The high-resolution heat maps are created using machine learning by combining satellite data with freely available administrative data and measurements from private weather stations.
Cities are particularly vulnerable to extreme heat. Therefore, understanding temperature distribution in urban areas is particularly important and affects many areas – from architecture to urban planning to public health.
The heat maps with a resolution of 10×10 meters enable a wide range of analyses:
- Benchmarking: How severely is a particular location affected by heat compared to the city as a whole or compared to Switzerland?
- Vulnerability analyses: Who is affected by climate change and to what extent? These analyses can relate to the population (e.g., by age or by socioeconomic factors such as income) or to the building stock (e.g., by year of construction or by use).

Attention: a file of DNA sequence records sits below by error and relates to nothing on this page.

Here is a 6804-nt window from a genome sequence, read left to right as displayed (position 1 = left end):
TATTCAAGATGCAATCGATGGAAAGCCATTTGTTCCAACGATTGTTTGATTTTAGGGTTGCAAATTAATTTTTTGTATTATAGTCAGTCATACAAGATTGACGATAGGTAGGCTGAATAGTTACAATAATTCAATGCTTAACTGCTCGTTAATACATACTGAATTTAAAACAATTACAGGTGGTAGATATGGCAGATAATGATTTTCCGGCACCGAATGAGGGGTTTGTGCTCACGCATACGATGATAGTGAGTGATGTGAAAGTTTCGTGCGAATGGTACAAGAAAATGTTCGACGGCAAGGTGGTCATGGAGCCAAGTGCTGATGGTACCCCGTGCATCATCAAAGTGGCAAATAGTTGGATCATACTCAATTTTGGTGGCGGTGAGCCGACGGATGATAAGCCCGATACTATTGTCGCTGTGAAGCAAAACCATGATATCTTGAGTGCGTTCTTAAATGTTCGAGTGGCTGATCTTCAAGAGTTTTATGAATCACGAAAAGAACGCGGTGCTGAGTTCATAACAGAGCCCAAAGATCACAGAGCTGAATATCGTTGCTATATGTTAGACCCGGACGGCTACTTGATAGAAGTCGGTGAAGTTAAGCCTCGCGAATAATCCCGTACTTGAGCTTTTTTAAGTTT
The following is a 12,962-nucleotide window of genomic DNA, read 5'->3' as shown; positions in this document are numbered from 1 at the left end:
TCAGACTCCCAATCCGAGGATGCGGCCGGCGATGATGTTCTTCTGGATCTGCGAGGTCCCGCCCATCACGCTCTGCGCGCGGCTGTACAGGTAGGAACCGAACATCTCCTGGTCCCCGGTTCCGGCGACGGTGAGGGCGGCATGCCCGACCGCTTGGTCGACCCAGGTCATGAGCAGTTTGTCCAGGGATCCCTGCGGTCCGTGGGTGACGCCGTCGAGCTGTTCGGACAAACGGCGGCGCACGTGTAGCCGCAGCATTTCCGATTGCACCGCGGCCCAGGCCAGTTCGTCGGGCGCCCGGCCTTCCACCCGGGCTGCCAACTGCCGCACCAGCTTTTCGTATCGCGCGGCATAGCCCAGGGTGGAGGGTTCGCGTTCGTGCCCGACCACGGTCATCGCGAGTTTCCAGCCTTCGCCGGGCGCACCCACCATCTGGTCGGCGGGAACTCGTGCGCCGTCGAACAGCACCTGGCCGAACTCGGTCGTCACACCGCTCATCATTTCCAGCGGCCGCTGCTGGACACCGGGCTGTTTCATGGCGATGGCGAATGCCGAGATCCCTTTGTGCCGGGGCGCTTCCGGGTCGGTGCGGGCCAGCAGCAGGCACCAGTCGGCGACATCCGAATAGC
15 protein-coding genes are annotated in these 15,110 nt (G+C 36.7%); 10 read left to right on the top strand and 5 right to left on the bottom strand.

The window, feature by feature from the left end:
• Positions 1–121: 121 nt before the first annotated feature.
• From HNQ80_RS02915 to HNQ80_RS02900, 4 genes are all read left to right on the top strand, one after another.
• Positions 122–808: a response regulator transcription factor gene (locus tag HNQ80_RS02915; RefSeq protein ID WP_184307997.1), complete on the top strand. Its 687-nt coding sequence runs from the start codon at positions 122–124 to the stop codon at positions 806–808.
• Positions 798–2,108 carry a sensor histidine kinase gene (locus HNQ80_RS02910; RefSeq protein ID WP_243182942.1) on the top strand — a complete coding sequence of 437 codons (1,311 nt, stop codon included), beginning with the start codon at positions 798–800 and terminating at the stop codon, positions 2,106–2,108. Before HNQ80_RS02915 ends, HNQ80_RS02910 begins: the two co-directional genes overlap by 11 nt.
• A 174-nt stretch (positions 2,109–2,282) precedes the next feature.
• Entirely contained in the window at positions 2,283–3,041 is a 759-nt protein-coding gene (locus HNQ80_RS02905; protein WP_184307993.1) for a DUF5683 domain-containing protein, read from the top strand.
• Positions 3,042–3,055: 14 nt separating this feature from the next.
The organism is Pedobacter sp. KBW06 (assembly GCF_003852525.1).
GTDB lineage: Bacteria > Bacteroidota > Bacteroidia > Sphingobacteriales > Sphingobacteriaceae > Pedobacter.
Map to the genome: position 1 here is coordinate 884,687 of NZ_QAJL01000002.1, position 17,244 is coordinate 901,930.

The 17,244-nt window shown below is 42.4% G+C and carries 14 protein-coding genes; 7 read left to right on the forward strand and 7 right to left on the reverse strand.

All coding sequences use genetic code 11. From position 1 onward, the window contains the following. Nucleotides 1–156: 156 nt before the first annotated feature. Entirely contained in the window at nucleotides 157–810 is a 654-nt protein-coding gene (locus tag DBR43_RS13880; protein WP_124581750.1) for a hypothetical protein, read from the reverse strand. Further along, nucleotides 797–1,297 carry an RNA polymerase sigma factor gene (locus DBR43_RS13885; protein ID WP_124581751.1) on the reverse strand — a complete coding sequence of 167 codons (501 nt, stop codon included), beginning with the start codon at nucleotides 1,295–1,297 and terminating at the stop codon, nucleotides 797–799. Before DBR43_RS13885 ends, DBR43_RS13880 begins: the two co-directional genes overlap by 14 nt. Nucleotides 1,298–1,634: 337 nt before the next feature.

- Cooling effects: Analysis of the cooling effect of green spaces.
- Conflicting goals: Which conflicting goals (e.g. regarding densification) can occur?
- Projections: Climate models can be used to estimate future heat stress. Heat map for the city of Zurich. Around 600 temperature sensors serve as the basis.
Heat map for the city of Zurich. Around 600 temperature sensors serve as the basis.
Urban greening as a measure against the heat